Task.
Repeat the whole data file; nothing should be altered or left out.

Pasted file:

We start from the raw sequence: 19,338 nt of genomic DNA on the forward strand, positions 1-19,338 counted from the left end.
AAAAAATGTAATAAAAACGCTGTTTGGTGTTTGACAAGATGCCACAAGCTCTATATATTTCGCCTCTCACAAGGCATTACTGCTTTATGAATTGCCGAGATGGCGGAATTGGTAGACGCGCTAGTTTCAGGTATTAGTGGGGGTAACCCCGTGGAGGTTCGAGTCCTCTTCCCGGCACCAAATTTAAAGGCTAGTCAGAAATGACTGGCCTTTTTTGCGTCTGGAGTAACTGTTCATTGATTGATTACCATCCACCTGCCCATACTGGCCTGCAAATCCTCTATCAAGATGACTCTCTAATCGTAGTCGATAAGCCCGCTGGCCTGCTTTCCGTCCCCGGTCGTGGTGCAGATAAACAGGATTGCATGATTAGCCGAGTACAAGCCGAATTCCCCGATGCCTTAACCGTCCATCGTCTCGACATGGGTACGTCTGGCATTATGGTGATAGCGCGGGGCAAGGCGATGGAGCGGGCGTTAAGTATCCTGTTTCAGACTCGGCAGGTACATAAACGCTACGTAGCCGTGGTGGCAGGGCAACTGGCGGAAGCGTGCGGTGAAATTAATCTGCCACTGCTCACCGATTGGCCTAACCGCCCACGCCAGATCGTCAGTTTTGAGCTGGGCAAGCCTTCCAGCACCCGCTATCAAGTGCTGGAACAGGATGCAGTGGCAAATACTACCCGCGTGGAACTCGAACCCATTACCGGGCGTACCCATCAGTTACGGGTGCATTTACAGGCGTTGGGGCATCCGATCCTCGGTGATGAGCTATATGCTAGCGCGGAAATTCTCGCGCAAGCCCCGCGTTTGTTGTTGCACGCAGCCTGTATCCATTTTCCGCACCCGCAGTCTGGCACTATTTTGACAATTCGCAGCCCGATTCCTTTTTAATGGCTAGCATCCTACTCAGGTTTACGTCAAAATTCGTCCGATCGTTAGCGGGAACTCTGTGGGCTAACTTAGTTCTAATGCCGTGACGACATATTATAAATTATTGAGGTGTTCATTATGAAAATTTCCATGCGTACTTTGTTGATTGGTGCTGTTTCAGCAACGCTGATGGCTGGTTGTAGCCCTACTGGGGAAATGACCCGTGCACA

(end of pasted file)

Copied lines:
We start from the raw sequence: 19,338 nt of genomic DNA on the forward strand, positions 1-19,338 counted from the left end.
AAAAAATGTAATAAAAACGCTGTTTGGTGTTTGACAAGATGCCACAAGCTCTATATATTTCGCCTCTCACAAGGCATTACTGCTTTATGAATTGCCGAGATGGCGGAATTGGTAGACGCGCTAGTTTCAGGTATTAGTGGGGGTAACCCCGTGGAGGTTCGAGTCCTCTTCCCGGCACCAAATTTAAAGGCTAGTCAGAAATGACTGGCCTTTTTTGCGTCTGGAGTAACTGTTCATTGATTGATTACCATCCACCTGCCCATACTGGCCTGCAAATCCTCTATCAAGATGACTCTCTAATCGTAGTCGATAAGCCCGCTGGCCTGCTTTCCGTCCCCGGTCGTGGTGCAGATAAACAGGATTGCATGATTAGCCGAGTACAAGCCGAATTCCCCGATGCCTTAACCGTCCATCGTCTCGACATGGGTACGTCTGGCATTATGGTGATAGCGCGGGGCAAGGCGATGGAGCGGGCGTTAAGTATCCTGTTTCAGACTCGGCAGGTACATAAACGCTACGTAGCCGTGGTGGCAGGGCAACTGGCGGAAGCGTGCGGTGAAATTAATCTGCCACTGCTCACCGATTGGCCTAACCGCCCACGCCAGATCGTCAGTTTTGAGCTGGGCAAGCCTTCCAGCACCCGCTATCAAGTGCTGGAACAGGATGCAGTGGCAAATACTACCCGCGTGGAACTCGAACCCATTACCGGGCGTACCCATCAGTTACGGGTGCATTTACAGGCGTTGGGGCATCCGATCCTCGGTGATGAGCTATATGCTAGCGCGGAAATTCTCGCGCAAGCCCCGCGTTTGTTGTTGCACGCAGCCTGTATCCATTTTCCGCACCCGCAGTCTGGCACTATTTTGACAATTCGCAGCCCGATTCCTTTTTAATGGCTAGCATCCTACTCAGGTTTACGTCAAAATTCGTCCGATCGTTAGCGGGAACTCTGTGGGCTAACTTAGTTCTAATGCCGTGACGACATATTATAAATTATTGAGGTGTTCATTATGAAAATTTCCATGCGTACTTTGTTGATTGGTGCTGTTTCAGCAACGCTGATGGCTGGTTGTAGCCCTACTGGGGAAATGACCCGTGCACA